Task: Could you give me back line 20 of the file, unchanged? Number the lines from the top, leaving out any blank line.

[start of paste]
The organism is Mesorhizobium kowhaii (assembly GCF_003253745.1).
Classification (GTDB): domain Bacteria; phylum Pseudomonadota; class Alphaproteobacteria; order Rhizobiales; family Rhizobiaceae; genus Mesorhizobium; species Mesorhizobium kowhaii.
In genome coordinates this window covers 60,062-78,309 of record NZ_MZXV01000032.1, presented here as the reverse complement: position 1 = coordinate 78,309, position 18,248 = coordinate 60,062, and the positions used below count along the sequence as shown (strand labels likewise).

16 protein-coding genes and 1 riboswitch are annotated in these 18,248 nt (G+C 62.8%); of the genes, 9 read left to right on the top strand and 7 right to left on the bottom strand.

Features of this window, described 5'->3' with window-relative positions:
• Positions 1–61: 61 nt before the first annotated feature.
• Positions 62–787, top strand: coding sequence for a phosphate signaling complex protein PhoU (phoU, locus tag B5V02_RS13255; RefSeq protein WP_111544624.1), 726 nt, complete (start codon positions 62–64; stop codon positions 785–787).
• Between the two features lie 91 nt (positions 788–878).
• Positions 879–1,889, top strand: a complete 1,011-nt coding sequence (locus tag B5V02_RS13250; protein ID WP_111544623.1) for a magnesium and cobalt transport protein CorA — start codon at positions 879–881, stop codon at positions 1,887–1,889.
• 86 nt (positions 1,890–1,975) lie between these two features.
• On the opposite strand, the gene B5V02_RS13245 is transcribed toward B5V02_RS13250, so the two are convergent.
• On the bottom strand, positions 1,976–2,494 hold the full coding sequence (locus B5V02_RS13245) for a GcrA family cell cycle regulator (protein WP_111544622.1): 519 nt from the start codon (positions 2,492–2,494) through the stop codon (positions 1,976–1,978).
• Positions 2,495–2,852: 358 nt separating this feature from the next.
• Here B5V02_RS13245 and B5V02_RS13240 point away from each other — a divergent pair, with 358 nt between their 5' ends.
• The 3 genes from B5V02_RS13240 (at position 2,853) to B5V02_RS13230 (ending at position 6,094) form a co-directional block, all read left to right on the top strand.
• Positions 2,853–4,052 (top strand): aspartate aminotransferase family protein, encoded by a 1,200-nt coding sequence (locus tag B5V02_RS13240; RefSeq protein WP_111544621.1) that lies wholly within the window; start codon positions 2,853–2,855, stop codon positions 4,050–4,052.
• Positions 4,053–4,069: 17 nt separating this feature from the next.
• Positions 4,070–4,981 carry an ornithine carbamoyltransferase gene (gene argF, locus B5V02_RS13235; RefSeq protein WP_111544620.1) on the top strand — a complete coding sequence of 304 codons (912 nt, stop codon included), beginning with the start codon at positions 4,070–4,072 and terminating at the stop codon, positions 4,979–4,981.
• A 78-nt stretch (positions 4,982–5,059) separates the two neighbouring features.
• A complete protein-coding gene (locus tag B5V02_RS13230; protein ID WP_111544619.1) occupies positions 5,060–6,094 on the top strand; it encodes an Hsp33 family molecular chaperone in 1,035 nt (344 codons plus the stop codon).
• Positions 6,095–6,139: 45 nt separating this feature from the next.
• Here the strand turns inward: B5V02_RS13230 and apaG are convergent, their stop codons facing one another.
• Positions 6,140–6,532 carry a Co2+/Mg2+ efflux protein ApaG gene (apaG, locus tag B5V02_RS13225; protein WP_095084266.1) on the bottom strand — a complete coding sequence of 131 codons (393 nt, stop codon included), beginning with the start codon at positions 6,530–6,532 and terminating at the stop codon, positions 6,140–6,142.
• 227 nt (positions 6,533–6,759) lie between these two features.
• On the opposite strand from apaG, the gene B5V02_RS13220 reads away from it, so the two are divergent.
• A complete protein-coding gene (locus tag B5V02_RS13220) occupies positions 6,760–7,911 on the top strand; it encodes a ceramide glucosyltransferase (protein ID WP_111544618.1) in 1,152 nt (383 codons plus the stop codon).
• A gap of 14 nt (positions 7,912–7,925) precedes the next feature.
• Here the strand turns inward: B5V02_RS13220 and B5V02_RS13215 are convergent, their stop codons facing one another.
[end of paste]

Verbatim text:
• A complete protein-coding gene (locus tag B5V02_RS13230; protein ID WP_111544619.1) occupies positions 5,060–6,094 on the top strand; it encodes an Hsp33 family molecular chaperone in 1,035 nt (344 codons plus the stop codon).